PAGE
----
District 9 Friends say thanks
The Friends of Applegate Valley Fire District No. 9 want to thank you for our great annual yard sale Sept. 17 and 18.
Radio, TV stations, newspapers and businesses advertised our activity. The Rural Action Team provided breakfast, they and the Lions Club provided lunch, and The Magnolia Grill fed the volunteers.
Thanks to those who donated surplus items and to the firefighters who collected the donations. Special thanks to the customers who carried off their treasures.
The proceeds from this sale benefit the fire district, which magnificently protects the community.
Ask anybody on Upper Applegate Road. The proceeds from this yard sale will buy equipment for our district and will help to train new EMTs. In the past we have purchased chainsaws, radios and much other needed equipment.
If you wish to become a volunteer firefighter or join the Friends, call headquarters at 899-1050. ' J. Gary Johnson for Friends of A.V.F.C. No. 9, Ruch
Ginsburg refused, too
For Joe, Lois and Mauna (Letters, Sept 23): Hey folks, how old are you? Not old enough to remember when Ruth Bader Ginsburg was nominated by a liberal president and refused to answer any questions about her own core legal beliefs, yet she was confirmed by Democrats and Republicans then in office because she was a capable judge.
Fair for your side, not for Roberts? ' H. Rogers, Talent
School zones confusing
When the state decided to change the times for school zones to make it less confusing for everyone, did they realize they made it more confusing?
For example: The school zone in downtown Eagle Point at the intersection of Main and Royal. Heading in a north and south direction (Main Street) the school zone signs say to go 20 mph at all times. Then you have the signs going in an east and west direction (Royal Avenue); the signs say to go 20 mph when children are present! Same intersection! What's up with that? ' Patti Martin, Eagle Point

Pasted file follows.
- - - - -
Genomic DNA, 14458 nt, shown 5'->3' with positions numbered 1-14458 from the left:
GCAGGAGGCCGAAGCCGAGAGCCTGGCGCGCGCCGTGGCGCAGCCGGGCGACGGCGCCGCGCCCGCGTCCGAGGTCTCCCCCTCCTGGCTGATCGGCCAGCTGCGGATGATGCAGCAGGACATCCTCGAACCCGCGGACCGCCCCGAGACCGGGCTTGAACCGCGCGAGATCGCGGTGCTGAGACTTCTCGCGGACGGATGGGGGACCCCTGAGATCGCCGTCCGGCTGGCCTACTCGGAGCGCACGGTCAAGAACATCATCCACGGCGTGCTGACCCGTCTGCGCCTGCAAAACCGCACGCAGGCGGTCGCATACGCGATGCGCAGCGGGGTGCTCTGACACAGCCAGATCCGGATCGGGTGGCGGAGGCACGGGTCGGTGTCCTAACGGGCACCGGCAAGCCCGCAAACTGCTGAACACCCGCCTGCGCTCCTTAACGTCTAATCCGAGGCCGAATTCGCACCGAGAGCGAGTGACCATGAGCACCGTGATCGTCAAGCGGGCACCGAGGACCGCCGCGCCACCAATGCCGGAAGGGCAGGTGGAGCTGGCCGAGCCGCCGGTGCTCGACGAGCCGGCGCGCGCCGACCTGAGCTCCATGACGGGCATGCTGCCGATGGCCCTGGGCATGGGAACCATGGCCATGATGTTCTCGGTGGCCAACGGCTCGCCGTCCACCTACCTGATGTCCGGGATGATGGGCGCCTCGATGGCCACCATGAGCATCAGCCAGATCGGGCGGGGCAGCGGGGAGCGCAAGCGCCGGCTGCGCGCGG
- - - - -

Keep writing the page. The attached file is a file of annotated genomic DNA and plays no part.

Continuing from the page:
How many more?
My memory may have deceived me, but I believe our selected president said he was going to run the government like a business. At that time, I checked into some of his business ventures and many were failures. I was hoping this wouldn't be another one.
Now for a list of just a few of the things that have happened since he moved into the White House and Air Force One:
1. We've gone from a &
36;236 billion surplus to a &
36;333 billion deficit.
2. We've spent &
36;300 billion on an unnecessary war. Thousands of our young people have been killed and maimed.
3. No weapons of mass destruction were found.
4. Millions of people have no health insurance.
5. North Korea has increased its nuclear arsenal.
Immediately after 9/11, Afghanistan was invaded. Thousands of people were killed, including many of our young men and women. Then on to invade Iraq, and of course many more people were killed. We heard nothing but lies for the invasion of their countries. Remember the photo-op Mission Accomplished aboard the aircraft carrier in May 2003? How many more people will be killed before his mission is accomplished? ' Mildred M. Furlatte, Rogue River
Compromise on Roe v. Wade
This is for Craig Ellerbeck and anyone else who so opposes Roe v. Wade.
I have heard for years about the morals of women who choose to have abortions. I have never heard word one about the people who put those babies in those women in the first place. No mention of their moral turpitude.
How about this for a compromise? If Roe v. Wade does become history when Roberts runs the Supreme Court, let's have this law in its place:
Now that we have DNA testing, let the woman have the baby, and upon its delivery hand it right over to the father to be raised until it is 18. That's right. Not financially supported. Raised. Fed. Burped. Changed. Potty-trained. Taught Algebra.
As the little old lady in the joke about the pope's stand on birth control said, You no play-a the game, you no make-a the rules. ' Kim Cower, Talent
Embarrassed by Walden
Not only am I embarrassed of being an American under the current administration in D.C.; now, because of Rep. Greg Walden, I'm also embarrassed of being an Oregonian.
Walden never met an extractive industry he didn't like, nor has he protected the environment from the rapacious behavior of corporate America! Now, to add insult to injury he is co-sponsoring Rep. Pombo's bill, an attempt to gut the Endangered Species Act, but of course couched in benign terms as a positive force for the benefit of the public rather than corporate America. How deceitful.
Oregon has always been a leader in the battle to preserve and protect the nation's, and Oregon's, flora and fauna. To join forces with these reactionary brethren to the south of us is to obviate two generations of progress that has helped protect endangered species, from fish to birds to forests. When will he stand up to represent the greater good rather then the extractive industries and their powerful lobbies?